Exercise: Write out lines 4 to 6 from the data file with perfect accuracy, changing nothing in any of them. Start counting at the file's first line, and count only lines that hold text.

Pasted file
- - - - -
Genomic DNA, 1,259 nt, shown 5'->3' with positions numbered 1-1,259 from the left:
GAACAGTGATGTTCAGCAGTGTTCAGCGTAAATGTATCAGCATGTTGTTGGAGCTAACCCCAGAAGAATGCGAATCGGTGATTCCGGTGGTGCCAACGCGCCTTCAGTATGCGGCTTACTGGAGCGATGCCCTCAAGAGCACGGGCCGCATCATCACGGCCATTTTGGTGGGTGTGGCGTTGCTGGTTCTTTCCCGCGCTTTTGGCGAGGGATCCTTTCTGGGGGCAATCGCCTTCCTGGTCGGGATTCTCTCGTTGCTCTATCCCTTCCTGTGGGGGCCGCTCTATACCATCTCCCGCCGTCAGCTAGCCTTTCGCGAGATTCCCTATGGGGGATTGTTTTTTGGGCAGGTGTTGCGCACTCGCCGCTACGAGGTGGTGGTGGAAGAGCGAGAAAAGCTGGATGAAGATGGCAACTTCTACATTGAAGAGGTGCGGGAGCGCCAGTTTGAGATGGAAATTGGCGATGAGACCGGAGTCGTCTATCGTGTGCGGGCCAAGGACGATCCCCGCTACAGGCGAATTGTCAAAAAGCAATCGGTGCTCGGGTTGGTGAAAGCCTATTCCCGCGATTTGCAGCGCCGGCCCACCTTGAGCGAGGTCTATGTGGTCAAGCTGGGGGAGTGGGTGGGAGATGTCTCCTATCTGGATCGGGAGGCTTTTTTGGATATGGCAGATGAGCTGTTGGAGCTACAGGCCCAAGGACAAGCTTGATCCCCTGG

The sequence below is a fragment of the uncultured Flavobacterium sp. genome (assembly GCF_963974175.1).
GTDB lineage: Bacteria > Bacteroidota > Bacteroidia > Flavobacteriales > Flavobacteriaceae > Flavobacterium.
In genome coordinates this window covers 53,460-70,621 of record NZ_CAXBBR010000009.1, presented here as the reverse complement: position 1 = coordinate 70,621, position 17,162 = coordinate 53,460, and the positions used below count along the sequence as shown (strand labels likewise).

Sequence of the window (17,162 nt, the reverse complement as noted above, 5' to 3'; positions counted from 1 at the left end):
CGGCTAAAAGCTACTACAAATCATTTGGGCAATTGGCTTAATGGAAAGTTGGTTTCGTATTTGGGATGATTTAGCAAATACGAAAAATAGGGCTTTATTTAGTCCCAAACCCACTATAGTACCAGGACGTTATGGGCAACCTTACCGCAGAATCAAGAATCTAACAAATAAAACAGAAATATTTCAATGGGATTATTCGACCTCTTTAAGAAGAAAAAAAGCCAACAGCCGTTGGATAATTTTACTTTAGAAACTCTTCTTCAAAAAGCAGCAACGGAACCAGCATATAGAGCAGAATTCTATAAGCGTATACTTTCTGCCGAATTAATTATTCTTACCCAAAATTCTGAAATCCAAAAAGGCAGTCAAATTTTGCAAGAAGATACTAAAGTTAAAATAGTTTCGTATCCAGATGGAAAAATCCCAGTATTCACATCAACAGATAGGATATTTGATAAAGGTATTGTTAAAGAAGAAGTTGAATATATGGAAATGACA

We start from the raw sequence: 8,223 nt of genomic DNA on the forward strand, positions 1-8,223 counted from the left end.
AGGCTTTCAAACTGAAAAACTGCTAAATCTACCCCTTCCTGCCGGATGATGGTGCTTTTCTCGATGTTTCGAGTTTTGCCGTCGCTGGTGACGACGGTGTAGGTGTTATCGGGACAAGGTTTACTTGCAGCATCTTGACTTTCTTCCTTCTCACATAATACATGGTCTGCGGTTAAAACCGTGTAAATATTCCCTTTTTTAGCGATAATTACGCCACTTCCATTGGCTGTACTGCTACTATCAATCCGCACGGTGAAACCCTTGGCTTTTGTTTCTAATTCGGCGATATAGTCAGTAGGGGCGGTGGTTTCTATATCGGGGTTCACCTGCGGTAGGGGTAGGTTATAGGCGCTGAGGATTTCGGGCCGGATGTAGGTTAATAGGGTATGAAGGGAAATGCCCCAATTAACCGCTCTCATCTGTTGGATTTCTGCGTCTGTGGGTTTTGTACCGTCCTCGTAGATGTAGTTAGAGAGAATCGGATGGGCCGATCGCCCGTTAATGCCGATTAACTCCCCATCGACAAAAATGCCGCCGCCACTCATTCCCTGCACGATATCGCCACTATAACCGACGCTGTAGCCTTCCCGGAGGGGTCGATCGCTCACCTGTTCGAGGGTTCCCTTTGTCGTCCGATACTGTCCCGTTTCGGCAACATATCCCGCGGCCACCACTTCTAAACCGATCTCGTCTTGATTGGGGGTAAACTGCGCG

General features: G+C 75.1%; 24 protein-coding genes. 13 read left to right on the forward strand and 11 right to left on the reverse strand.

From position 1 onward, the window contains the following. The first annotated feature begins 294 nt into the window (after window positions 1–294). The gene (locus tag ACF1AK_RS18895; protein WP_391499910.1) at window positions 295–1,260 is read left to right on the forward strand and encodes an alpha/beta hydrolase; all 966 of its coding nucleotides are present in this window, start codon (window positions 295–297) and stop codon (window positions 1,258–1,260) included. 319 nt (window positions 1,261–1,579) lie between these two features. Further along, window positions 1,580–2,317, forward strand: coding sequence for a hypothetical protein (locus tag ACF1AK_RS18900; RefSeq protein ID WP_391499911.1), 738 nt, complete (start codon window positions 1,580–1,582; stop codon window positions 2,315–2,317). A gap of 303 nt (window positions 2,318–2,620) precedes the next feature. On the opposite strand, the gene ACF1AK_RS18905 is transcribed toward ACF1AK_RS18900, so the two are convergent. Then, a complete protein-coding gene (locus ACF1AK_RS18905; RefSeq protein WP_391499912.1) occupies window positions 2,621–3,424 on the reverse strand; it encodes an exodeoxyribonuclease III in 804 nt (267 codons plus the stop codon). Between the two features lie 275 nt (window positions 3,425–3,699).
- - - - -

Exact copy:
GTDB lineage: Bacteria > Bacteroidota > Bacteroidia > Flavobacteriales > Flavobacteriaceae > Flavobacterium.
In genome coordinates this window covers 53,460-70,621 of record NZ_CAXBBR010000009.1, presented here as the reverse complement: position 1 = coordinate 70,621, position 17,162 = coordinate 53,460, and the positions used below count along the sequence as shown (strand labels likewise).

Sequence of the window (17,162 nt, the reverse complement as noted above, 5' to 3'; positions counted from 1 at the left end):